I am truly confused, therefore, about what makes this a ‘standout #MeToo’ movie, or indeed why it brings anything new at all to discussions about so-called cancel culture. One reason that abusive behaviour continues — both within the classical industry and elsewhere — is because the default position has been to disbelieve victims, to give benefit of the doubt to abusers, and to excuse any behaviour that is ‘detestable’ but not ‘actually criminal’. Nor is it novel to make a film that encourages empathy with unpleasant characters (see the controversy caused by Joker, for just one example). So what, then, is new or interesting about Tár’s message — that abusive people are humans too, and that brilliant musicians can also act dreadfully? Why is it a ‘standout #MeToo’ moment to cast doubt on whether victims are telling the truth, and to never show the consequences of abusive behaviour from any perspective other than the perpetrator?
And finally, Tár on gender
There is one way in which the makers of Tár have proved themselves excruciatingly insightful about perceptions of gender, and that is by casting a woman as the lead. Because as Cate Blanchett has herself acknowledged, this film probably could not have been made with a man in the title role. Why? Because ‘we understand so absolutely’ what corruption of power looks like when a man is the perpetrator. With a woman in the lead, Tár is edgy. With a man in the lead, Tár is egregious.
Ok, so maybe then we can interpret Tár as saying that feminism needs to be structural, and promoting individuals who perpetuate existing systems changes nothing. Or maybe it’s an indictment of how very far we still have to go in terms of taking women seriously in classical music, if a woman being in this role feels so far from reality that it allows this kind of story to be told.
But Tár is not a film about gender. In fact apart from Tár saying at the beginning that she hasn’t really experienced any gender prejudice and that she might open up her conducting fellowship to men as well as women, gender is not particularly engaged with. Gender is only relevant insofar as it enabled the film to be made at all. And that feels less like a searing commentary on gender and feminism, and more like using a woman as a fig leaf for a dreadful script that would otherwise never have seen the light of day. Blanchett has defended the film by saying that ‘power is genderless’, but Tár’s positive reception has shown that the way we think about people in power might not be so genderless after all.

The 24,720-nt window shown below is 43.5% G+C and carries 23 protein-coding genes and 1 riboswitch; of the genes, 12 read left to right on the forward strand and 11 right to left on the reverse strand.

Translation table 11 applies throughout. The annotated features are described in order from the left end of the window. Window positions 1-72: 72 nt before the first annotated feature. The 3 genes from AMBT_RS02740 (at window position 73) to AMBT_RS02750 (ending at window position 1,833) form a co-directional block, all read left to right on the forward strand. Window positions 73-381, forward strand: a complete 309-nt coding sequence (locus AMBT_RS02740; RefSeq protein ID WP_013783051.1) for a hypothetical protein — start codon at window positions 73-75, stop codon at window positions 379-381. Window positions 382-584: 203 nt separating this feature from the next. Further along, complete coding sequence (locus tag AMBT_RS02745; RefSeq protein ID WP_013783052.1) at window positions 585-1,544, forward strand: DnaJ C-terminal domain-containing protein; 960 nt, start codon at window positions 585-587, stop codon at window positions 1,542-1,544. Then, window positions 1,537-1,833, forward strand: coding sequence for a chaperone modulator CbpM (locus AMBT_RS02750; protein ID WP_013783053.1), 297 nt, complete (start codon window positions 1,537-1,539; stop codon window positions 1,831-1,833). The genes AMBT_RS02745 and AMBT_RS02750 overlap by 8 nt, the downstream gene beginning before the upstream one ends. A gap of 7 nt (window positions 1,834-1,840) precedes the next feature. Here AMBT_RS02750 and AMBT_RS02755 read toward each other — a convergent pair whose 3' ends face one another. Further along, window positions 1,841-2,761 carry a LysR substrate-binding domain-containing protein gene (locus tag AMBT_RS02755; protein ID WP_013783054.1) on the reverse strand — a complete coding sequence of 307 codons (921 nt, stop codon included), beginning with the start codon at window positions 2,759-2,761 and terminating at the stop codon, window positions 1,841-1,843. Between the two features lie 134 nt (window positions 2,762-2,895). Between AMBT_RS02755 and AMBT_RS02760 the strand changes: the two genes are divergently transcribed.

It’s a real shame that a movie that tries so aggressively to signal intellectual credibility makes practically no effort whatsoever to engage with the very real issues around gender and conducting. There are no attempts to imagine what the musical world would look like with a woman like Tár being so celebrated. On the flip side, there’s no acknowledgement of how extremely implausible it would be in reality for a woman conductor to be excused from the kind of behaviour that Tár displays. The tyrannical conductor is a gendered stereotype, and women acting in this way simply wouldn’t be invited to work with orchestras.
Frustratingly, I think there is a version of this film that could have tackled these issues properly and still kept Tár as unpleasant and predatory. I don’t think that we always need to show women in a positive light, even in an industry which is still overwhelmingly male-dominated. Women can be unkind, petty, vindictive, and dangerous, and I strongly believe that we need an artistic space in which that can be explored. But if you’re going to make a character’s gender a central part of a script that tries to be realistic, you have to deal with the gendered world in which that character operates. Tár does not.
Stuffed end-to-end with pretentious name-dropping and niche cultural references, Tár is a film that tries to dazzle with pseudo-intellectualism. But under its sheen of Schopenhauer and Sackville-West, it does and says nothing new. It rehearses tedious clichés about aesthetic value and hackneyed tropes about musicians themselves. The script is so lacking in insight about the music it focuses on that it might as well not have been about music at all — it comes as no surprise that Tár was originally envisaged as a Wall Street trader or architect, not a conductor. But what it has done very successfully is demonstrate how far we still have to go towards addressing predatory behaviour and achieving gender parity, if this is what is considered cutting-edge and award-worthy. I guess we can call that an achievement.